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1. How to install Google Analytic code?

posted Mar 10, 2012, 12:08 AM by Elio Mondello Anza   [ updated Nov 17, 2017, 3:03 AM ]

Here are the instructions for implementing Google Analytic on our website.

If you are using Google AdWords

Link it to your Google Analytics account to report on cost and click data.
Google Analytics uses a combination of JavaScript and first party cookies to gather anonymous data about your visitors.

As you set up your Google Analytic account, you will be provided with a tracking code. You’ll need to install this tracking code across all pages of
your site ou want to track immediately before the closing </head>tag:

If you need to access your tracking code later on:

  1. Click the account administration icon at the top right of your screen.
  2. On the Account Administration screen, you’ll see a table listing the accounts to which you have access. Click the account that contains
    the web property you’re interested in.  
  3. You’ll then see a table listing all the web properties for that account. Click the desired web property.
  4. On the next page, click the Tracking Code tab.
  5. This page gives you the asynchronous version of the Google Analytics Tracking Code. The asynchronous version of the tracking code allows your site to run at its fastest, so we recommend that you always use this version. Throughout this course, we use the asynchronous tracking code whenever we illustrate a tracking technique.  Traditional ga.js tracking is still used on many sites. To see the traditional ga.js syntax, navigate to the URL shown on the slide.


Be sure to replace the "x"s in the code with your unique Google Analytics account number and property index, which will be explained in the next slide.

To install the JavaScript, copy your tracking code--either the code provided during setup, or your customized snippet--and paste it into your page.

One of the main advantages of the asynchronous snippet is that you can position it at the top of the HTML document. This increases the likelihood that the tracking beacon will be sent before the user leaves the page. It is customary to place JavaScript code in the <head> section, and we recommend placing the snippet at the bottom of the <head> section for best performance.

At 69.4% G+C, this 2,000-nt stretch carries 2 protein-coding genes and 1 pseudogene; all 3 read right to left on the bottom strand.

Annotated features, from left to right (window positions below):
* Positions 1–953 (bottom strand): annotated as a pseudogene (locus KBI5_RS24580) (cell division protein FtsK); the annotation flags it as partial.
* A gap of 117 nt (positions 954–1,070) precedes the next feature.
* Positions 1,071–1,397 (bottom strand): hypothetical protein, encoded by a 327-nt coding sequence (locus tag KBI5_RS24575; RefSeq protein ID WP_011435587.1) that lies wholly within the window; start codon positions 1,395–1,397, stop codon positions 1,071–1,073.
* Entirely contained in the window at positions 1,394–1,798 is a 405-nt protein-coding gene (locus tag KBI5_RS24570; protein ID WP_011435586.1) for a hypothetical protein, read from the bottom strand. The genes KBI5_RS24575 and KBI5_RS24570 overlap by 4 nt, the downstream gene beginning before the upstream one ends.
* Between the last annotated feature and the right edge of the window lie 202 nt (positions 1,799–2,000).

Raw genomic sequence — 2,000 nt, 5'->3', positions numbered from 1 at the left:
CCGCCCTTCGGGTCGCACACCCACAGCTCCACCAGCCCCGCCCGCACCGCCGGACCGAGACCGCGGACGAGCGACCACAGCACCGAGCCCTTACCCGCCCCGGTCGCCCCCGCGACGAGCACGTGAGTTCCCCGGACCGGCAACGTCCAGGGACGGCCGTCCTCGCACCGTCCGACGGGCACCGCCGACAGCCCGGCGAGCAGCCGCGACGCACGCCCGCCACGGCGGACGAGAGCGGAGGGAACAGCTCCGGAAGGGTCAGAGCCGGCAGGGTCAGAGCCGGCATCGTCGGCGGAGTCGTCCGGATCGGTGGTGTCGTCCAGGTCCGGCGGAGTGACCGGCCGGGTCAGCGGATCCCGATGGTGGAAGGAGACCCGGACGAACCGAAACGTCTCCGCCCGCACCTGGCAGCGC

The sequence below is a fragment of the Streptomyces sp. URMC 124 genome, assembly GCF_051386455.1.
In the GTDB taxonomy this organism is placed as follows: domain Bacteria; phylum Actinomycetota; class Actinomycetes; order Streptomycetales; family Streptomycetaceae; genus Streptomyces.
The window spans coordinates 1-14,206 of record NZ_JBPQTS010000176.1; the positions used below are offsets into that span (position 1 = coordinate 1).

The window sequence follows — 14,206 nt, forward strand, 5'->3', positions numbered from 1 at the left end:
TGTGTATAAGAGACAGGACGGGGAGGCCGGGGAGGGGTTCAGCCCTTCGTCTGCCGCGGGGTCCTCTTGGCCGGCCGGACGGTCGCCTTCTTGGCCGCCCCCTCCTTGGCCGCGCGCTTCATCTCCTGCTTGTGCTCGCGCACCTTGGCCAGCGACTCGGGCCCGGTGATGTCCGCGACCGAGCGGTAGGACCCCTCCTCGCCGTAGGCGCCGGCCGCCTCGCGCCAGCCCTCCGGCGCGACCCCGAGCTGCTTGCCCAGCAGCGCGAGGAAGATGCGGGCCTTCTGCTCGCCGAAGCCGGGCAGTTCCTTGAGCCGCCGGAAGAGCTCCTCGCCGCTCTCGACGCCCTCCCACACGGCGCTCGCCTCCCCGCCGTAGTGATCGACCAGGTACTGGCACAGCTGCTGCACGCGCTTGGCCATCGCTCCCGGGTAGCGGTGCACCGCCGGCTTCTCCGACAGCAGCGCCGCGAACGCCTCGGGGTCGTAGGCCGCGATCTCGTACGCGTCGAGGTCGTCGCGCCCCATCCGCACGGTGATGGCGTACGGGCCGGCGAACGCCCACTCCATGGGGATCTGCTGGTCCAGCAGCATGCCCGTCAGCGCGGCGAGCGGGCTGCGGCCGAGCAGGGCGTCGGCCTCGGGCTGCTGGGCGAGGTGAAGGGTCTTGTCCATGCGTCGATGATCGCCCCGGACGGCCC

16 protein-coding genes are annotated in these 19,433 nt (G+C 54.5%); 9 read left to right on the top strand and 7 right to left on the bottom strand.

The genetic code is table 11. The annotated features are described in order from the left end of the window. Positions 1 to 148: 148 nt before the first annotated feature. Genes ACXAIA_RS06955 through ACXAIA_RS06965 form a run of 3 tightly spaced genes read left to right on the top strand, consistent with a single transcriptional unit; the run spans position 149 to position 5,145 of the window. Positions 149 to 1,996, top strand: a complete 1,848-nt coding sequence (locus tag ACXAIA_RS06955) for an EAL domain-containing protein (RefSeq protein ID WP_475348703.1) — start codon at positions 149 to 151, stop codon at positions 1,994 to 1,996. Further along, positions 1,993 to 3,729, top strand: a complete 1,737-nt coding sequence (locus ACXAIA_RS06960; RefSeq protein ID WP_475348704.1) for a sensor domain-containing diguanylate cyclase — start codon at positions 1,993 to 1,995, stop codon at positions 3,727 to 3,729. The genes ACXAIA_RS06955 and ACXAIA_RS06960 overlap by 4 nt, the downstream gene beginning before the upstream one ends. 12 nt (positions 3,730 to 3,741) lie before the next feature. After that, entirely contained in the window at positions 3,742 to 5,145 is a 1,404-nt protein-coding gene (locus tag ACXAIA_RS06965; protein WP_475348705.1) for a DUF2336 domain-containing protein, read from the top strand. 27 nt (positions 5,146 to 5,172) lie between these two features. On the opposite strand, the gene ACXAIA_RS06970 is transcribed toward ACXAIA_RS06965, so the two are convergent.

Let’s look at the tracking code. This section of the code tells Google Analytics which account this traffic belongs to. The number immediately following the “UA dash” is your unique Google Analytics account number, and the number following the last dash is the property index. Review the lesson on accounts and profiles to learn about the property index. This section of the tracking code automatically detects secure versus non-secure pages. So, you can use the same tracking code on both https and http pages.

The tracking code that is provided to you is designed to work with most site setups. In some cases, however, you’ll need to make small updates to the tracking code on each of your pages.

For example, if you need to:
• Track multiple domains in one profile,
• Track more than one subdomain per profile, or
• Track multiple domain aliases, you should review the module on tracking domains and subdomains -- and customize your code before adding it to your pages.

If you buy keywords on Google AdWords, you can use Google Analytics to see how well your paid keywords perform in terms of conversion rates, revenue, and ROI. You can compare search result positions for each keyword and you can compare ad performance. 

To do these things, you'll need to link your AdWords account to your Analytics account. Review the module on Campaign Tracking and AdWords Integration for detailed instructions.

Urchin Software from Google is similar to Google Analytics, but Urchin runs on your own servers, whereas Google Analytics is a service hosted by Google.  

If you’ve licensed Urchin, you can run both Urchin and Google Analytics together on your site. Running Urchin and Google Analytics together gives you a great deal of flexibility and analysis capability.

You’ll need to make modifications to your tracking code. While this isn’t covered in the course,  you can learn how by following the link shown in the slide.

You can also view your webpage’s source code to verify that the tracking code is installed:
  1. Navigate your browser to any page on your site.  Right click within the browser window and select the “View Page Source” or “View Source” option in your browser. 
  2. This will open a new window that contains the source code for that page.
  3. Now search for ga.js. (From the source code menu, select “Edit” and click the “Find” option.)
  4. If you find the Google Analytics tracking code on your page, then it is likely that Google Analytics has been successfully installed on your site.